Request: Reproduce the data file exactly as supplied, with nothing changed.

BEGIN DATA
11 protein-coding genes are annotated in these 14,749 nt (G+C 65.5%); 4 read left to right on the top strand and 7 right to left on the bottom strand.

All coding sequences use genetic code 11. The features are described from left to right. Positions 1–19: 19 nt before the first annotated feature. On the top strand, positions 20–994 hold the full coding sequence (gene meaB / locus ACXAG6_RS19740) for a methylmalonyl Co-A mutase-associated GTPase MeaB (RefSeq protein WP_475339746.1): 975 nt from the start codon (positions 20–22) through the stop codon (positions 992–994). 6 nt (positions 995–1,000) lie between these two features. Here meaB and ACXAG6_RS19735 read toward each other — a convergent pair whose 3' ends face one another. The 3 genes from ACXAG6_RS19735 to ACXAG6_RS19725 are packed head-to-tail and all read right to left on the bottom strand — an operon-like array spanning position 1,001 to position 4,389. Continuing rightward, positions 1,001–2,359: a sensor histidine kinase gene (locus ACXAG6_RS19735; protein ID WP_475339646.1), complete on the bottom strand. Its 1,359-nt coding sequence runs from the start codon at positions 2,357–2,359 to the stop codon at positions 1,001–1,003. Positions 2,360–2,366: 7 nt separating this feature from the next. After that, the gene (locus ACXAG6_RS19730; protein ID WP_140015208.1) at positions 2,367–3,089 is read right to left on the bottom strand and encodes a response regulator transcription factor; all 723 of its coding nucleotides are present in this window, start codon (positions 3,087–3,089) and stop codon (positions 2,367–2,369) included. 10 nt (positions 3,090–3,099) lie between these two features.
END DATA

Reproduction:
11 protein-coding genes are annotated in these 14,749 nt (G+C 65.5%); 4 read left to right on the top strand and 7 right to left on the bottom strand.

All coding sequences use genetic code 11. The features are described from left to right. Positions 1–19: 19 nt before the first annotated feature. On the top strand, positions 20–994 hold the full coding sequence (gene meaB / locus ACXAG6_RS19740) for a methylmalonyl Co-A mutase-associated GTPase MeaB (RefSeq protein WP_475339746.1): 975 nt from the start codon (positions 20–22) through the stop codon (positions 992–994). 6 nt (positions 995–1,000) lie between these two features. Here meaB and ACXAG6_RS19735 read toward each other — a convergent pair whose 3' ends face one another. The 3 genes from ACXAG6_RS19735 to ACXAG6_RS19725 are packed head-to-tail and all read right to left on the bottom strand — an operon-like array spanning position 1,001 to position 4,389. Continuing rightward, positions 1,001–2,359: a sensor histidine kinase gene (locus ACXAG6_RS19735; protein ID WP_475339646.1), complete on the bottom strand. Its 1,359-nt coding sequence runs from the start codon at positions 2,357–2,359 to the stop codon at positions 1,001–1,003. Positions 2,360–2,366: 7 nt separating this feature from the next. After that, the gene (locus ACXAG6_RS19730; protein ID WP_140015208.1) at positions 2,367–3,089 is read right to left on the bottom strand and encodes a response regulator transcription factor; all 723 of its coding nucleotides are present in this window, start codon (positions 3,087–3,089) and stop codon (positions 2,367–2,369) included. 10 nt (positions 3,090–3,099) lie between these two features.